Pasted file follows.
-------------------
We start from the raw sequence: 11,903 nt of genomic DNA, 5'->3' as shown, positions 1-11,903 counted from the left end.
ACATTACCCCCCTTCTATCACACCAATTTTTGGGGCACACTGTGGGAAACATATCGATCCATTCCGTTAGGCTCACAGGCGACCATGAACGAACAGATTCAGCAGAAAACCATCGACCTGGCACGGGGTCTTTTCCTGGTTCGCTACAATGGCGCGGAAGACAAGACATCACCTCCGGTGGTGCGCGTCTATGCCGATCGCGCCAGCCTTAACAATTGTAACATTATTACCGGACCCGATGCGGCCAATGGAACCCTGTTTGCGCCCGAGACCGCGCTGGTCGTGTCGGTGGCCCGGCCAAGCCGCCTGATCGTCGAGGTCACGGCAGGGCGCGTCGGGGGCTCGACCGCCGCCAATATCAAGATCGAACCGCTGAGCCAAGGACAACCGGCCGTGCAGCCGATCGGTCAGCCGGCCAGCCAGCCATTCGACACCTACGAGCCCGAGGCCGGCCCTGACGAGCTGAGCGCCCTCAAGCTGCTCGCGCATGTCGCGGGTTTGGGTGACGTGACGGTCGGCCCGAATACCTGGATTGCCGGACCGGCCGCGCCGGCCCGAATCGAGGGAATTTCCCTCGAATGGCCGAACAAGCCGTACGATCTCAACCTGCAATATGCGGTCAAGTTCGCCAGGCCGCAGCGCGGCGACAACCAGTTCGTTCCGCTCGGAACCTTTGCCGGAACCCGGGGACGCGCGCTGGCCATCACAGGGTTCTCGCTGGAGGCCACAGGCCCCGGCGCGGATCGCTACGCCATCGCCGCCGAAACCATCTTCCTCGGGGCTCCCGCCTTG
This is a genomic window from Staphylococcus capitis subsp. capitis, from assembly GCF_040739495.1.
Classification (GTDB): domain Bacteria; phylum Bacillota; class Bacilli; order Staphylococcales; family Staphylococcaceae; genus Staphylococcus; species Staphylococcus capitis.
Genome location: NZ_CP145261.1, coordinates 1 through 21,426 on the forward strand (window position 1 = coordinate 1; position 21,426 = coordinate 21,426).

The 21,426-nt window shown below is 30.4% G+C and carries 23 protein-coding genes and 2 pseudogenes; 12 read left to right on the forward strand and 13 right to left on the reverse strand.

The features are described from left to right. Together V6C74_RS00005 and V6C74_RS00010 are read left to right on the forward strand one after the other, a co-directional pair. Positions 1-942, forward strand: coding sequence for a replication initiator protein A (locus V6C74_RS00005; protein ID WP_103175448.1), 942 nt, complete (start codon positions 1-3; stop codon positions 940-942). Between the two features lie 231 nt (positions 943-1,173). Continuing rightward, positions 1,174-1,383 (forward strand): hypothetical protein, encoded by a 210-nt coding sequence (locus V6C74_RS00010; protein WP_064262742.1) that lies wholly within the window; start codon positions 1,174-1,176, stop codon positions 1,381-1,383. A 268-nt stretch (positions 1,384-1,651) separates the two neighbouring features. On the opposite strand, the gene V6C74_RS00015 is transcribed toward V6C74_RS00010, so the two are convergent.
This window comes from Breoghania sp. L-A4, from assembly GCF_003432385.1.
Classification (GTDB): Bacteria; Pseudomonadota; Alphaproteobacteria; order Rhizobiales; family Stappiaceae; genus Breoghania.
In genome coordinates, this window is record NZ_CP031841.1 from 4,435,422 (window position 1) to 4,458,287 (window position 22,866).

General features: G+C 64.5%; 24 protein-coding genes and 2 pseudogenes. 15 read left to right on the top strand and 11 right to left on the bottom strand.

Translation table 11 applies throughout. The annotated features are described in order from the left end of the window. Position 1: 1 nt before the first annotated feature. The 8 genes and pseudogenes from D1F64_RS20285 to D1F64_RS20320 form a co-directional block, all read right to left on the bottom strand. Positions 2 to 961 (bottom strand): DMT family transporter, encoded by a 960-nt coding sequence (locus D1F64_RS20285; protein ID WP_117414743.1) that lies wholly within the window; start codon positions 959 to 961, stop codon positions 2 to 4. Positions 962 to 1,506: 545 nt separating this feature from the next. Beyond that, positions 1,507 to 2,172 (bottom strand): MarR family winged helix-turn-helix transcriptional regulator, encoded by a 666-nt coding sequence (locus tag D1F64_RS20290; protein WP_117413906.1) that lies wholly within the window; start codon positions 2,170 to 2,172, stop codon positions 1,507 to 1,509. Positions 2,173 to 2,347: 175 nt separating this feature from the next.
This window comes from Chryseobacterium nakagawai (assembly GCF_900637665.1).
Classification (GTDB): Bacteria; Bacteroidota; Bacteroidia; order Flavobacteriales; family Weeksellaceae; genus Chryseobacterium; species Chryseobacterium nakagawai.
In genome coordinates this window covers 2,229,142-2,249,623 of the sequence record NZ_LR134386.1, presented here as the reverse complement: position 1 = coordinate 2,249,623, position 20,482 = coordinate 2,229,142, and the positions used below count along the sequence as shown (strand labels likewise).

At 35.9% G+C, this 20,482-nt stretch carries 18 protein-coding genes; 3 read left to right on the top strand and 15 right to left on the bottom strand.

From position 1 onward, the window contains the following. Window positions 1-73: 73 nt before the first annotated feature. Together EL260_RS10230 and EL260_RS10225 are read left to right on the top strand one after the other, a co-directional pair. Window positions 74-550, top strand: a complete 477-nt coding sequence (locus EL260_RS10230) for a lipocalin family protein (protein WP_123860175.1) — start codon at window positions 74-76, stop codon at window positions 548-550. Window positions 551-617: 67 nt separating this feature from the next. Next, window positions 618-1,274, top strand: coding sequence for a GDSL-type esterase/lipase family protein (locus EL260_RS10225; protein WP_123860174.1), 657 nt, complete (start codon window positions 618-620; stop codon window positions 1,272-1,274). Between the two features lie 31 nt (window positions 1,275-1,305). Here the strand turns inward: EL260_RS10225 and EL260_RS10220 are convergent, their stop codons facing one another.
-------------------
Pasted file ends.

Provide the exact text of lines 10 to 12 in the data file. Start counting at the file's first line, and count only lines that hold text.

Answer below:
In genome coordinates, this window is record NZ_CP031841.1 from 4,435,422 (window position 1) to 4,458,287 (window position 22,866).

General features: G+C 64.5%; 24 protein-coding genes and 2 pseudogenes. 15 read left to right on the top strand and 11 right to left on the bottom strand.

Translation table 11 applies throughout. The annotated features are described in order from the left end of the window. Position 1: 1 nt before the first annotated feature. The 8 genes and pseudogenes from D1F64_RS20285 to D1F64_RS20320 form a co-directional block, all read right to left on the bottom strand. Positions 2 to 961 (bottom strand): DMT family transporter, encoded by a 960-nt coding sequence (locus D1F64_RS20285; protein ID WP_117414743.1) that lies wholly within the window; start codon positions 959 to 961, stop codon positions 2 to 4. Positions 962 to 1,506: 545 nt separating this feature from the next. Beyond that, positions 1,507 to 2,172 (bottom strand): MarR family winged helix-turn-helix transcriptional regulator, encoded by a 666-nt coding sequence (locus tag D1F64_RS20290; protein WP_117413906.1) that lies wholly within the window; start codon positions 2,170 to 2,172, stop codon positions 1,507 to 1,509. Positions 2,173 to 2,347: 175 nt separating this feature from the next.